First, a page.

Nunnery Quadrupling 1890 – 1904 (Heeley to Sheffield) – Ian Howard – 12th May 2014.

This was the second part of a two part presentation given by Ian Howard on the quadrupling of the railway lines down the Sheaf valley between 1890 to 1904. In his first part Ian  covered the work from Dore and Totley , through Beauchief and Millhouses to Heeley. This was well illustrated because although photography was in its infancy and was very expensive, the work was carried out through an affluent part of Sheffield and its residents were keen to use the new media to record the events. However the work from Heeley through to the Sheffield station was not as well recorded because this area was considerably poorer.

Apart from this Ian had technical difficulties with the presentation equipment which severely limited  the showing of his illustrations. Nevertheless his talk kept our attention all the time.

The Duke of Norfolk owned swathes of land down the Sheaf valley which included, what is now Norfolk Park, and a big house where he used to reside when he was in Sheffield, known as the “farm”. He was a very wealthy and influential man and he used his powers to such an extent that the railway had to go underground through a tunnel as it passed his land. However by the time of the Nunnery quadrupling his power had been curtailed and the railway tracks were exposed, as they are today.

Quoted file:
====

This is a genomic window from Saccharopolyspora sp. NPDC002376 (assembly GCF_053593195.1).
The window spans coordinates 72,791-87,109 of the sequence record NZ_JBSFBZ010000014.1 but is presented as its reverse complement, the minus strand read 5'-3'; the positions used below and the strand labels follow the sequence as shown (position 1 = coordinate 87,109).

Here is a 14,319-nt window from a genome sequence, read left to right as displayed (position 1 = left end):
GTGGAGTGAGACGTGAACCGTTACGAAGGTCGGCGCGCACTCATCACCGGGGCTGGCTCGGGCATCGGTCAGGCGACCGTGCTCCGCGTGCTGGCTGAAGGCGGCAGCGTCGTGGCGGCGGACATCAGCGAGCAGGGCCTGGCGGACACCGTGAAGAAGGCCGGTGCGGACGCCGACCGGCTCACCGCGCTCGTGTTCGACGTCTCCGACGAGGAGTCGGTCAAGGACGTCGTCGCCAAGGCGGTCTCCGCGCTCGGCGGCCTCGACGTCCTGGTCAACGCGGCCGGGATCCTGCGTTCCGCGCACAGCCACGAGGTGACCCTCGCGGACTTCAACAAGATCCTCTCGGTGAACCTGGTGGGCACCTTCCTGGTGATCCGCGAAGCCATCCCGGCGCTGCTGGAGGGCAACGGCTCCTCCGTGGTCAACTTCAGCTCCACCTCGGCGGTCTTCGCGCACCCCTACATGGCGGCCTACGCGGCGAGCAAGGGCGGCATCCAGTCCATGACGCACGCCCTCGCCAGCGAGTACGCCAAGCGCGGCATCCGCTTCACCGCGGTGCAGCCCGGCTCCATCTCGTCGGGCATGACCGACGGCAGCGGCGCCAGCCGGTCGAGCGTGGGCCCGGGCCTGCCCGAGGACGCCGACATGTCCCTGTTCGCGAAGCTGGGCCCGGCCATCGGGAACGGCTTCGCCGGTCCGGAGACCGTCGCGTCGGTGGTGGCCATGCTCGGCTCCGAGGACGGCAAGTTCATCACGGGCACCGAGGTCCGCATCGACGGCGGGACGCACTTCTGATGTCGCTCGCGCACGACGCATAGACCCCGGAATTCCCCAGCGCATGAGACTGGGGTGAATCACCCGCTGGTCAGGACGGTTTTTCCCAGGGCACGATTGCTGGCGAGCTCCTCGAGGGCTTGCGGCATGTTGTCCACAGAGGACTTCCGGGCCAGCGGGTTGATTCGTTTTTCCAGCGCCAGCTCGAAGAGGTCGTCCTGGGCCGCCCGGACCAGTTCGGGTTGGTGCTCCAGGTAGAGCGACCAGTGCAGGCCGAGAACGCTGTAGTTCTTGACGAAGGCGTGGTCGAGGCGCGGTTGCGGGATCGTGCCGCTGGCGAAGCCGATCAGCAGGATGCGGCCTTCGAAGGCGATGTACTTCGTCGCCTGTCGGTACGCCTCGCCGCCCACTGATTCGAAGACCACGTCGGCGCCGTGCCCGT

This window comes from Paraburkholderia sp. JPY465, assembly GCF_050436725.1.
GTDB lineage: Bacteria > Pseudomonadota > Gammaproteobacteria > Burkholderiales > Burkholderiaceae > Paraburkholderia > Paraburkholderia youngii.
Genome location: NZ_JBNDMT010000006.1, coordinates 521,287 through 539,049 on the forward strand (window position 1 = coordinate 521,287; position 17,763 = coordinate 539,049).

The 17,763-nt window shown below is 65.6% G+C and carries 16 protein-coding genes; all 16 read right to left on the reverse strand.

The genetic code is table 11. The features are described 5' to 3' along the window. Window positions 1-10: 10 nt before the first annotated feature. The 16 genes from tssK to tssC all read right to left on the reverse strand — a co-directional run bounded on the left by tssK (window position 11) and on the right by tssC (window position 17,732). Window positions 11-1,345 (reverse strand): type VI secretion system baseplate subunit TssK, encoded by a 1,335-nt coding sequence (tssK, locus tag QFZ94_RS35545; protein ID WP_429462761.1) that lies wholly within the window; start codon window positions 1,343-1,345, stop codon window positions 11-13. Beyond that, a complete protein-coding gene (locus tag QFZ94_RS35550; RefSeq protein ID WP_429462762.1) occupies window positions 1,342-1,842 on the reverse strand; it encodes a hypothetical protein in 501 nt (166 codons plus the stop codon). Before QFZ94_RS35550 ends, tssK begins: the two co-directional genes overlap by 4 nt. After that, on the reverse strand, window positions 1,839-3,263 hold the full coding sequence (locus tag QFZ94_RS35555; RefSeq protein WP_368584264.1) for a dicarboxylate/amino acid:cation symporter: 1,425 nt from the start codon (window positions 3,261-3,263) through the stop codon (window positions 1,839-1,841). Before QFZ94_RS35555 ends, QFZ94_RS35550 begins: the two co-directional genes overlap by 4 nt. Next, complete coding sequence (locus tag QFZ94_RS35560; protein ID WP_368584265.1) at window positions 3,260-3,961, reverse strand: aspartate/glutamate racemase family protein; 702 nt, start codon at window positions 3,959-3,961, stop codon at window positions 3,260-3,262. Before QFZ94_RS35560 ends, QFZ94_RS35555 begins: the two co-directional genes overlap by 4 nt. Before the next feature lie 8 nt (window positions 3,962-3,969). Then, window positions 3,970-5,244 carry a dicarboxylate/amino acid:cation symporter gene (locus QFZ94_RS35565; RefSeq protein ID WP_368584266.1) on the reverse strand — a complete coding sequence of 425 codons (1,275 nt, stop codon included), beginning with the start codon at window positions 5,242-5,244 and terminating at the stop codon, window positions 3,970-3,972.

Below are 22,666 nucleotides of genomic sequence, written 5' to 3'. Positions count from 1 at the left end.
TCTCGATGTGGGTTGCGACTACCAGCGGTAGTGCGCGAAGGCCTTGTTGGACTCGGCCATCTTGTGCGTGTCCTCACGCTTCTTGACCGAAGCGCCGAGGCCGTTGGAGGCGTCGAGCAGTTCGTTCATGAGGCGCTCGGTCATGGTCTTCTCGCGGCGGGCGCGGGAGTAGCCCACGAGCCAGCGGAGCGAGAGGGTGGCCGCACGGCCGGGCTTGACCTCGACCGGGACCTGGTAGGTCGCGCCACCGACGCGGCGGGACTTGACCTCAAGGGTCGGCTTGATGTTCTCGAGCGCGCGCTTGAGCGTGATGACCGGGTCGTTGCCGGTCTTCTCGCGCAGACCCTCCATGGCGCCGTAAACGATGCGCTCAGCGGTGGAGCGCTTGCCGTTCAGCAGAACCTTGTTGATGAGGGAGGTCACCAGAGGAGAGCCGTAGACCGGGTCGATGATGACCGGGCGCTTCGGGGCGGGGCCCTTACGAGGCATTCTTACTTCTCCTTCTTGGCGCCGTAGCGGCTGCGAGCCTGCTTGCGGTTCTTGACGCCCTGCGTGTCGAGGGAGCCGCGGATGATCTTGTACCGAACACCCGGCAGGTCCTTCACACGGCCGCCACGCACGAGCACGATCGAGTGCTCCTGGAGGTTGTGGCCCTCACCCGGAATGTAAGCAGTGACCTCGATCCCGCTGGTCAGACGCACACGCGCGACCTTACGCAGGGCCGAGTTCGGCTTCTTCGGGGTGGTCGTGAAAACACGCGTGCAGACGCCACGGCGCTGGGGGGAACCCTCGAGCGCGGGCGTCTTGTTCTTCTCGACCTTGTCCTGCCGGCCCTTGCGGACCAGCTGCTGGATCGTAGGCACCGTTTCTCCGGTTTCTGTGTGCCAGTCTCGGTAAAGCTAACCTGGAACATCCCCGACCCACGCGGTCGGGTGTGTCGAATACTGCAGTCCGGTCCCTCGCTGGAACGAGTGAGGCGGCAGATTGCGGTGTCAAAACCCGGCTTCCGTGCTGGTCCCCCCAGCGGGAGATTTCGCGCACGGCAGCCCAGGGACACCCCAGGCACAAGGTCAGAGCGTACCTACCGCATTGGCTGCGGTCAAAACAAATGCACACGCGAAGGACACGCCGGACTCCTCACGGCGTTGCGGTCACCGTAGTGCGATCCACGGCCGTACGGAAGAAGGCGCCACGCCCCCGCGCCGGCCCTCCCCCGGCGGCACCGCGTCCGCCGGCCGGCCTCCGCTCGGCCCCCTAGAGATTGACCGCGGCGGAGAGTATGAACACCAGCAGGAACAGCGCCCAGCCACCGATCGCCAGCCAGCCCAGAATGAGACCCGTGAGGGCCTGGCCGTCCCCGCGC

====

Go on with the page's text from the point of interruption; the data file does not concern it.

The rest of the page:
We saw several photographs showing the work done to bridges, the channeling of the Sheaf and the construction of the underpass. This was a tunnel which took the main line from London underneath the other railway tracks, allowing it to cross them without points or signalling, so that it could come in on platform 1 of the greatly expanded Sheffield station. The tunnel was affectionately named by the locals as the ‘Sheffield Underground.’ It is no longer used but its entrance can still be seen.

Many of the photographs that Ian showed were taken in the late 1920’s and early 30’s and it was interesting to see that, at that time, a lot of the goods were still taken to and from the depots by horse and cart.